How does it affect your power bill?
The Renewable Energy Target is a policy implemented by the Howard Government in 2001 to generate interest in and production of renewable energy in Australia and to aim at 20 per cent of power to be drawn from renewable such as wind and solar by 2020.
The RET Scheme is helping to transform our electricity generation mix to cleaner and more diverse sources such as wind and solar plus supporting growth and employment in the renewable energy sector.
The current Abbott government has announced a review of the RET to determine whether the RET is pushing electricity prices up.
There are two main groups who currently product energy. Large scale producers which include wind, hydroelectric and solar power plants and small scale producers like households with solar power systems.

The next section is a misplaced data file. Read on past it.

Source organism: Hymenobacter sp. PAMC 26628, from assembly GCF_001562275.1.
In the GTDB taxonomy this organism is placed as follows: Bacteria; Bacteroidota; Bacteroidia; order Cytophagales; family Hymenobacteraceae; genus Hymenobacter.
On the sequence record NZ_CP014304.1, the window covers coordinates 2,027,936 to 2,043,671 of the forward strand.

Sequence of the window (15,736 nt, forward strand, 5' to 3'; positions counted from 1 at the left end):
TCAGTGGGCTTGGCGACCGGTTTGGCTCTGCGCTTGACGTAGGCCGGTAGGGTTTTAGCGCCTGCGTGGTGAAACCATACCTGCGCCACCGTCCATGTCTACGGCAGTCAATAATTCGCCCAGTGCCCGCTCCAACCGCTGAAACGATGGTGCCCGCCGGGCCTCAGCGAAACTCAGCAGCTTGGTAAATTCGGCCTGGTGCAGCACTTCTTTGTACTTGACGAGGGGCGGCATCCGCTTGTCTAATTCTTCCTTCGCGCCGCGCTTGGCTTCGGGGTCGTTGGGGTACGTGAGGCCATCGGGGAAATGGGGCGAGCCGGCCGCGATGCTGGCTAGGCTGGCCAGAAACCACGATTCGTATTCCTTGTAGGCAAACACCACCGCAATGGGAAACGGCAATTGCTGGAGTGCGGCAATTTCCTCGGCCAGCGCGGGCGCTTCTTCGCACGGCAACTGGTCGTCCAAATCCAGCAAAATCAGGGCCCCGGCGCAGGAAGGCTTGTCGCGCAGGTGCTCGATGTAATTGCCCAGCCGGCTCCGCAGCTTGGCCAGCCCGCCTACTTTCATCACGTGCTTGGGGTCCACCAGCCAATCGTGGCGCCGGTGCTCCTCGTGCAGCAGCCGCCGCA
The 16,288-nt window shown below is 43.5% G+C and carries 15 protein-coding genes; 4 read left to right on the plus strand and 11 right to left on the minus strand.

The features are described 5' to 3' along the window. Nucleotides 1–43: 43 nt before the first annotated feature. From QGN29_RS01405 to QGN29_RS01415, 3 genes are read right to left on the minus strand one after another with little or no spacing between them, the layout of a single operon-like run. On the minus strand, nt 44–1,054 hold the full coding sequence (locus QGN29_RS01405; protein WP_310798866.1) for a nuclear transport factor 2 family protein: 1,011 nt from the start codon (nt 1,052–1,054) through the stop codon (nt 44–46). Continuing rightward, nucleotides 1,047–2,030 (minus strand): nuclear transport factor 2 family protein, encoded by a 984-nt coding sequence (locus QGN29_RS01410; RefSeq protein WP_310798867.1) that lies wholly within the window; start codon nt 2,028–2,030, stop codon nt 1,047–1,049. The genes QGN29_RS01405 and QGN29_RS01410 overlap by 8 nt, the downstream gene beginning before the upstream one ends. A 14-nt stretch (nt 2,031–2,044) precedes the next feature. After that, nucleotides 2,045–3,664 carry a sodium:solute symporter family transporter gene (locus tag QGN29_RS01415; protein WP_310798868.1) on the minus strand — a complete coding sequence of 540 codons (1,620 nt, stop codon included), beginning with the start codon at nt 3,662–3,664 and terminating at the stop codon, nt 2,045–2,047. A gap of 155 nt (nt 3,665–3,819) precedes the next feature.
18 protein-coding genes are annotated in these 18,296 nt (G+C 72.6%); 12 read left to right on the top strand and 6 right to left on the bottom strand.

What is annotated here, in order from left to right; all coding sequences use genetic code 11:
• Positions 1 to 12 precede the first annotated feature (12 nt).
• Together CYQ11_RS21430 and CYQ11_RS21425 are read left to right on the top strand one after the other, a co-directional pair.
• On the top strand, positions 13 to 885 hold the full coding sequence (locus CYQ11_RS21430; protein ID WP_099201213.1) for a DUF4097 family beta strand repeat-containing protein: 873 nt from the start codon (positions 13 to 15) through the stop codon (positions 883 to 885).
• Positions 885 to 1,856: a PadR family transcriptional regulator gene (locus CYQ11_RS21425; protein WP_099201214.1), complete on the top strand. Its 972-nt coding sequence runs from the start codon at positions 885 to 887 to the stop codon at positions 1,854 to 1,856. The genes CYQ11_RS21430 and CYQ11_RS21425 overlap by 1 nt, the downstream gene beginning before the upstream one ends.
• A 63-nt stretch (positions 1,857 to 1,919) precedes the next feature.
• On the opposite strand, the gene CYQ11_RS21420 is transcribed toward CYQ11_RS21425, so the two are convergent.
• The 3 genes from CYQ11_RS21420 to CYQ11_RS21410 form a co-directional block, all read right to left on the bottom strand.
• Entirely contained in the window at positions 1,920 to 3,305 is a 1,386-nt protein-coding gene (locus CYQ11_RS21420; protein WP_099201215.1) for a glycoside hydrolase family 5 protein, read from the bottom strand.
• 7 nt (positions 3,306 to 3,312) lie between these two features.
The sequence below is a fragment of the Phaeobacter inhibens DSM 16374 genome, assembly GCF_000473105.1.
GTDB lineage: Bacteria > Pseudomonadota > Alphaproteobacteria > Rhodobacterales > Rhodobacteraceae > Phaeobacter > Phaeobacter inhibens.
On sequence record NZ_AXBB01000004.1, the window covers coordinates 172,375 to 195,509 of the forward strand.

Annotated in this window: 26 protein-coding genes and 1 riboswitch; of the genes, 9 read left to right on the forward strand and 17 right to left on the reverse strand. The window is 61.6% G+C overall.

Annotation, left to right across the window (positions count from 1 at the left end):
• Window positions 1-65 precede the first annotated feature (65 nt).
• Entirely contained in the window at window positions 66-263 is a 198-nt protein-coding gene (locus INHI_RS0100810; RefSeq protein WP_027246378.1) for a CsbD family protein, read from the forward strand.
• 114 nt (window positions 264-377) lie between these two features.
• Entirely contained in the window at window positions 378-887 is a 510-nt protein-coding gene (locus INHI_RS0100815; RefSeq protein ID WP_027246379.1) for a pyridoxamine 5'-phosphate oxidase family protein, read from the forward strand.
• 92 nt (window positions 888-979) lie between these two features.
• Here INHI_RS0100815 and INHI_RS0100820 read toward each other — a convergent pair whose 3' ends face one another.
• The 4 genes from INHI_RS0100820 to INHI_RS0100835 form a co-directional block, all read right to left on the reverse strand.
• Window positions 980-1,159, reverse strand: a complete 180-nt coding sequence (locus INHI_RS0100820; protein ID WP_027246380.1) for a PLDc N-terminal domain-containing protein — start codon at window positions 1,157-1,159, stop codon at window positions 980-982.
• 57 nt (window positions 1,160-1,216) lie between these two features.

For Australia to meet it’s RET target investment in large scale production is required. However, building renewable power plants is expensive, the RET provides an incentive for companies to invest.
According to the Clean Energy Regulator (the federal government body that oversees the RET) investment at the end of 2011 totaled around $10.5 billion in renewable energy power stations.
It also stated that there were more than 1.3million installations of energy efficient installations including solar panels and solar hot water systems between 2001 and 2011
Energy retails are required by law to purchase renewable energy certificates generated by renewable energy producers. The number of certificates the retailer needs to purchase is determined annually by the Clean Energy Regulator.
Energy retailers pass the cost of the RET on to consumers through retail pricing and estimated costs to consumers is between 1 and 5 percent of power bills. In Queensland, the regulator estimates that the cost of the RET to an average yearly household bill in 2013-14 is at least $55.24.
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